Climate change is happening fast, and nowhere is it more prevalent than in the Arctic. In order to understand what is happening there, scientists use data to create Global Climate Models, or GCMs, which they use to accurately predict future climate conditions.
Von Walden heads a team from University of Idaho, University of Colorado, University of Wisconsin, and University of Oklahoma that measures the atmosphere using lidar, radar, and other instruments that report on atmospheric properties like water vapor and temperature. Walden, who has done research in Antarctica and Canada, is currently studying the atmosphere over Greenland. GCMs are dependent on the information put into them. He says, “GCMs are our primary tool for looking into the future.” The team will be there 3 more years to gather information, but after that, Walden wants to send an instrument out onto Arctic sea ice.
Walden says sea ice is melting faster than anyone projected it would. Satellites are the main source of information about atmosphere over the Arctic Ocean, but satellites aren’t able to penetrate the tops of clouds or measure the cloud base; as a result, they can’t gather information that might improve the accuracy of GCMs. It is a project that could yield more information about how and why the Arctic is changing so rapidly.
Closer to home, climate change affects Idahoans more directly in the water that flows through the state. Walden, who is also involved with the climate research program for EPSCoR, the National Science Foundation’s Experimental Program to Stimulate Competitive Research, is part of a team that studies the Snake and Salmon River basins. He says, “The main thing we are studying is water resources in a changing climate.”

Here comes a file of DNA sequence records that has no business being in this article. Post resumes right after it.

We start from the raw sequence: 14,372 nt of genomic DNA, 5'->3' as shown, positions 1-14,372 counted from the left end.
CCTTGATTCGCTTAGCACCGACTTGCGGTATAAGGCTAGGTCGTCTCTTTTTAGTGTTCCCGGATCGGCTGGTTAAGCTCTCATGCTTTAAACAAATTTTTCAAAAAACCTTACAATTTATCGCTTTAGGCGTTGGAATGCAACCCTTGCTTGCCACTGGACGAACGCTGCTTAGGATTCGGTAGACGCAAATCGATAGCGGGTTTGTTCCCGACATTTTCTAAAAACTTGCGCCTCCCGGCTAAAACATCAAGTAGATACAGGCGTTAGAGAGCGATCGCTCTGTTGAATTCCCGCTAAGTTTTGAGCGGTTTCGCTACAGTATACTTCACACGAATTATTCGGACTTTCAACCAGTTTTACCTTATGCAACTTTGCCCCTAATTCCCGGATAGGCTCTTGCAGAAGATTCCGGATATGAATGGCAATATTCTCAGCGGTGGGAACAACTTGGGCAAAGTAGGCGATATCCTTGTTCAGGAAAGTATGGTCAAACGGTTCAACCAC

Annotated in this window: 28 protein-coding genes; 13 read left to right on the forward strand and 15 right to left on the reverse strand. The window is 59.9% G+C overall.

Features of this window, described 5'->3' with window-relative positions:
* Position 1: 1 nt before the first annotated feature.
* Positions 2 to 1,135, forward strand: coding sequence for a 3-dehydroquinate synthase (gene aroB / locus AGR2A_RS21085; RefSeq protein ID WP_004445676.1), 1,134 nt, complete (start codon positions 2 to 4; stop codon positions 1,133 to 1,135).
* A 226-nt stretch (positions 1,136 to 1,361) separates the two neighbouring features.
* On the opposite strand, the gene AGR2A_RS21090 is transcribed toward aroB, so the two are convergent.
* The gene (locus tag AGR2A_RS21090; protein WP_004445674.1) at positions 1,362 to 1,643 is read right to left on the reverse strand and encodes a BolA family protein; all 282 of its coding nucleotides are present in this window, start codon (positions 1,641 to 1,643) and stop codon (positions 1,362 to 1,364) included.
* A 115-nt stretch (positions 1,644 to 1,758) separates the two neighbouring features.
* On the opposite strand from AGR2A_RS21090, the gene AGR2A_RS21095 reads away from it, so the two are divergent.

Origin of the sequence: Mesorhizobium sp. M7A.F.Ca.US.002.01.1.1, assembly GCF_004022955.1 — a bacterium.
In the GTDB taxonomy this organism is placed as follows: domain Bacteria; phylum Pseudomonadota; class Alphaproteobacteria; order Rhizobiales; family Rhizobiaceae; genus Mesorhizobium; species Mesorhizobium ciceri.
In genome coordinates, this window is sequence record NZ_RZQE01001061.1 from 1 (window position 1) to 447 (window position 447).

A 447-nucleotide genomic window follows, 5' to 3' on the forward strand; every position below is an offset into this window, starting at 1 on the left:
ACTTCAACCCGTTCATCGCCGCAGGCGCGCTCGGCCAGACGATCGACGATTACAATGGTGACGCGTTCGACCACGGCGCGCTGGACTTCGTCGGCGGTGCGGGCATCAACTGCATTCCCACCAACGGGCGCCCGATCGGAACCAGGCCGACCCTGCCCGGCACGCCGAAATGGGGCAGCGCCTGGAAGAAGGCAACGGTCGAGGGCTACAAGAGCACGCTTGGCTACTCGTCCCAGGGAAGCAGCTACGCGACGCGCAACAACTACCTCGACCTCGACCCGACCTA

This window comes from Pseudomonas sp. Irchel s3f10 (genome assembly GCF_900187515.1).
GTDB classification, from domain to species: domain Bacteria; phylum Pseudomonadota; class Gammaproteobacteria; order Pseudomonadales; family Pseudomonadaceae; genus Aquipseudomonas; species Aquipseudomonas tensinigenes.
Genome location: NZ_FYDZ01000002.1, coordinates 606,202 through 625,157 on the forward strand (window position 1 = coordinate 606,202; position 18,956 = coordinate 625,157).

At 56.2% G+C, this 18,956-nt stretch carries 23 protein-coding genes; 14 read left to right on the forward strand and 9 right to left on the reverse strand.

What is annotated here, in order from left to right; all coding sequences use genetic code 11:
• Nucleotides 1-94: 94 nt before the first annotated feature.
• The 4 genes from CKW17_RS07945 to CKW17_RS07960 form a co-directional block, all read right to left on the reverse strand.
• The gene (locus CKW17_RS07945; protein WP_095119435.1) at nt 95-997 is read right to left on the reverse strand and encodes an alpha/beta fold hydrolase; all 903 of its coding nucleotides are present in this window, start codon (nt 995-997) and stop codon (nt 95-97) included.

The program hopes to add to the body of knowledge about how climate change alters water resources and how this may affect agriculture and economics in the state. The program has hired 10 new professors specializing in various aspects of climate at 3 Idaho universities, effectively doubling the state’s research capacity in climate studies. The scientists aim to study precipitation, snowmelt, and erosion, preparing for how the state’s water resources might shift as climate change continues in the coming decades. Walden says, “Water resources are really important to Idahoans and to our livelihood, not only for our economic growth and our high standard of living, but also for the overall ecological health of the state going forward.”